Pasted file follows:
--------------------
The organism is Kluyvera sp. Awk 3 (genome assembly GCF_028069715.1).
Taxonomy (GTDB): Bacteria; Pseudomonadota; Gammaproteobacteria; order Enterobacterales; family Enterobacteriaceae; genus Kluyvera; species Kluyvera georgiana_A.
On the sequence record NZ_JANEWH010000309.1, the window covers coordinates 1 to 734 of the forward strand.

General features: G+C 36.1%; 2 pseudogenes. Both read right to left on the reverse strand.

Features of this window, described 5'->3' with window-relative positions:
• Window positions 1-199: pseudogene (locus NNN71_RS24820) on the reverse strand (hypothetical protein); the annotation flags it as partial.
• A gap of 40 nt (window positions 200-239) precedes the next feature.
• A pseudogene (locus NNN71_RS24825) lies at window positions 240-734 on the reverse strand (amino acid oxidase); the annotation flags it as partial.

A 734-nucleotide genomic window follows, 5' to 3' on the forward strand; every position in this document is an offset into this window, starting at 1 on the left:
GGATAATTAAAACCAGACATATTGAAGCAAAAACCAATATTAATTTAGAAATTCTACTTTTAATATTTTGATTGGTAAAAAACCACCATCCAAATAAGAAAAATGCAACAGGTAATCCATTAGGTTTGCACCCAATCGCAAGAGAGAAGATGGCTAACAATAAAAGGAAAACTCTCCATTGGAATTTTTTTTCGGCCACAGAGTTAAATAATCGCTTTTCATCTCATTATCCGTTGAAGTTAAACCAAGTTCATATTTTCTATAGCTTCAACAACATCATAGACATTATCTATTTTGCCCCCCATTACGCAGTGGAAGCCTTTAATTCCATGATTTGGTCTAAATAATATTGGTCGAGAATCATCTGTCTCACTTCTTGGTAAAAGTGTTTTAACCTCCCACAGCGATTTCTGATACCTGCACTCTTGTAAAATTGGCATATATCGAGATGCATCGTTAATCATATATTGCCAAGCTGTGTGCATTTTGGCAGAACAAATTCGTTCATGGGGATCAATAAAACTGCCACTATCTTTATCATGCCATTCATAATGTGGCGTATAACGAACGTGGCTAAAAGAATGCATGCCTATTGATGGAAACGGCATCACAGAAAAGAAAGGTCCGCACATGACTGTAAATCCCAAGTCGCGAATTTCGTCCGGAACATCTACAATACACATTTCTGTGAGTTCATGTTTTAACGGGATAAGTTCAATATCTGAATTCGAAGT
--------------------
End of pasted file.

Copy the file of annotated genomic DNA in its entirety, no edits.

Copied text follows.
The organism is Kluyvera sp. Awk 3 (genome assembly GCF_028069715.1).
Taxonomy (GTDB): Bacteria; Pseudomonadota; Gammaproteobacteria; order Enterobacterales; family Enterobacteriaceae; genus Kluyvera; species Kluyvera georgiana_A.
On the sequence record NZ_JANEWH010000309.1, the window covers coordinates 1 to 734 of the forward strand.

General features: G+C 36.1%; 2 pseudogenes. Both read right to left on the reverse strand.

Features of this window, described 5'->3' with window-relative positions:
• Window positions 1-199: pseudogene (locus NNN71_RS24820) on the reverse strand (hypothetical protein); the annotation flags it as partial.
• A gap of 40 nt (window positions 200-239) precedes the next feature.
• A pseudogene (locus NNN71_RS24825) lies at window positions 240-734 on the reverse strand (amino acid oxidase); the annotation flags it as partial.

A 734-nucleotide genomic window follows, 5' to 3' on the forward strand; every position in this document is an offset into this window, starting at 1 on the left:
GGATAATTAAAACCAGACATATTGAAGCAAAAACCAATATTAATTTAGAAATTCTACTTTTAATATTTTGATTGGTAAAAAACCACCATCCAAATAAGAAAAATGCAACAGGTAATCCATTAGGTTTGCACCCAATCGCAAGAGAGAAGATGGCTAACAATAAAAGGAAAACTCTCCATTGGAATTTTTTTTCGGCCACAGAGTTAAATAATCGCTTTTCATCTCATTATCCGTTGAAGTTAAACCAAGTTCATATTTTCTATAGCTTCAACAACATCATAGACATTATCTATTTTGCCCCCCATTACGCAGTGGAAGCCTTTAATTCCATGATTTGGTCTAAATAATATTGGTCGAGAATCATCTGTCTCACTTCTTGGTAAAAGTGTTTTAACCTCCCACAGCGATTTCTGATACCTGCACTCTTGTAAAATTGGCATATATCGAGATGCATCGTTAATCATATATTGCCAAGCTGTGTGCATTTTGGCAGAACAAATTCGTTCATGGGGATCAATAAAACTGCCACTATCTTTATCATGCCATTCATAATGTGGCGTATAACGAACGTGGCTAAAAGAATGCATGCCTATTGATGGAAACGGCATCACAGAAAAGAAAGGTCCGCACATGACTGTAAATCCCAAGTCGCGAATTTCGTCCGGAACATCTACAATACACATTTCTGTGAGTTCATGTTTTAACGGGATAAGTTCAATATCTGAATTCGAAGT